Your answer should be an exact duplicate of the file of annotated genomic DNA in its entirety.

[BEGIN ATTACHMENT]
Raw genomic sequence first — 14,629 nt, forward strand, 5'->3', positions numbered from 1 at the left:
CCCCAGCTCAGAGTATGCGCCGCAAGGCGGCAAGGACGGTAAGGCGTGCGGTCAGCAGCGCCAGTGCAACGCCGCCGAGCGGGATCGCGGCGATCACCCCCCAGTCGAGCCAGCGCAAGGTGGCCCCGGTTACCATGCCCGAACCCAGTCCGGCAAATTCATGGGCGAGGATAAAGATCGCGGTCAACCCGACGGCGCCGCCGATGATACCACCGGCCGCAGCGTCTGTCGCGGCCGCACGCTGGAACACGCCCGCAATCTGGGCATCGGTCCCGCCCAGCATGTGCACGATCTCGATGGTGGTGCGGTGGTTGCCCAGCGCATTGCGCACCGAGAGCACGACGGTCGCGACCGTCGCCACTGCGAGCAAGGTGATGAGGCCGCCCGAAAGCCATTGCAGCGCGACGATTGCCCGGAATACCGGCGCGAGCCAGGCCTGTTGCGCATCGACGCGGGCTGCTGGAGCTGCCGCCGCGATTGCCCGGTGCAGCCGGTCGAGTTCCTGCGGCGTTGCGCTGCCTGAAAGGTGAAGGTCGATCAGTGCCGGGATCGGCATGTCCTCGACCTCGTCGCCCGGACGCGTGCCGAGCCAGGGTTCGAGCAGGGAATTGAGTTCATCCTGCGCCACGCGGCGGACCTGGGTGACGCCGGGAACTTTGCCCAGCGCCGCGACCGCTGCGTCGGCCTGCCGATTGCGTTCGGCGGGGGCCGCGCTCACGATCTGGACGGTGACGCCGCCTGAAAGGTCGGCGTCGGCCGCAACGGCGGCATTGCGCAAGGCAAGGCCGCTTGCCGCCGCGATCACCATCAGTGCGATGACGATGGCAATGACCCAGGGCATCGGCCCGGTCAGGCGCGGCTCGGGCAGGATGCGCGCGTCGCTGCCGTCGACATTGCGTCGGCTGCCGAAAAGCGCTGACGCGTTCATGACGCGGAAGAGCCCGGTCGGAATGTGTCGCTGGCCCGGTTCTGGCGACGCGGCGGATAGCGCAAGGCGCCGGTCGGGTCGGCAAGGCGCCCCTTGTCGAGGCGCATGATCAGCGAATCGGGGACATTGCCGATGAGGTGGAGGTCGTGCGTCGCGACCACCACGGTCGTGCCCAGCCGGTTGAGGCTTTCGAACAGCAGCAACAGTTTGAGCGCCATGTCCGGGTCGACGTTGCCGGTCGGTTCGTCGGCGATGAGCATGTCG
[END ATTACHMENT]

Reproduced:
Raw genomic sequence first — 14,629 nt, forward strand, 5'->3', positions numbered from 1 at the left:
CCCCAGCTCAGAGTATGCGCCGCAAGGCGGCAAGGACGGTAAGGCGTGCGGTCAGCAGCGCCAGTGCAACGCCGCCGAGCGGGATCGCGGCGATCACCCCCCAGTCGAGCCAGCGCAAGGTGGCCCCGGTTACCATGCCCGAACCCAGTCCGGCAAATTCATGGGCGAGGATAAAGATCGCGGTCAACCCGACGGCGCCGCCGATGATACCACCGGCCGCAGCGTCTGTCGCGGCCGCACGCTGGAACACGCCCGCAATCTGGGCATCGGTCCCGCCCAGCATGTGCACGATCTCGATGGTGGTGCGGTGGTTGCCCAGCGCATTGCGCACCGAGAGCACGACGGTCGCGACCGTCGCCACTGCGAGCAAGGTGATGAGGCCGCCCGAAAGCCATTGCAGCGCGACGATTGCCCGGAATACCGGCGCGAGCCAGGCCTGTTGCGCATCGACGCGGGCTGCTGGAGCTGCCGCCGCGATTGCCCGGTGCAGCCGGTCGAGTTCCTGCGGCGTTGCGCTGCCTGAAAGGTGAAGGTCGATCAGTGCCGGGATCGGCATGTCCTCGACCTCGTCGCCCGGACGCGTGCCGAGCCAGGGTTCGAGCAGGGAATTGAGTTCATCCTGCGCCACGCGGCGGACCTGGGTGACGCCGGGAACTTTGCCCAGCGCCGCGACCGCTGCGTCGGCCTGCCGATTGCGTTCGGCGGGGGCCGCGCTCACGATCTGGACGGTGACGCCGCCTGAAAGGTCGGCGTCGGCCGCAACGGCGGCATTGCGCAAGGCAAGGCCGCTTGCCGCCGCGATCACCATCAGTGCGATGACGATGGCAATGACCCAGGGCATCGGCCCGGTCAGGCGCGGCTCGGGCAGGATGCGCGCGTCGCTGCCGTCGACATTGCGTCGGCTGCCGAAAAGCGCTGACGCGTTCATGACGCGGAAGAGCCCGGTCGGAATGTGTCGCTGGCCCGGTTCTGGCGACGCGGCGGATAGCGCAAGGCGCCGGTCGGGTCGGCAAGGCGCCCCTTGTCGAGGCGCATGATCAGCGAATCGGGGACATTGCCGATGAGGTGGAGGTCGTGCGTCGCGACCACCACGGTCGTGCCCAGCCGGTTGAGGCTTTCGAACAGCAGCAACAGTTTGAGCGCCATGTCCGGGTCGACGTTGCCGGTCGGTTCGTCGGCGATGAGCATGTCG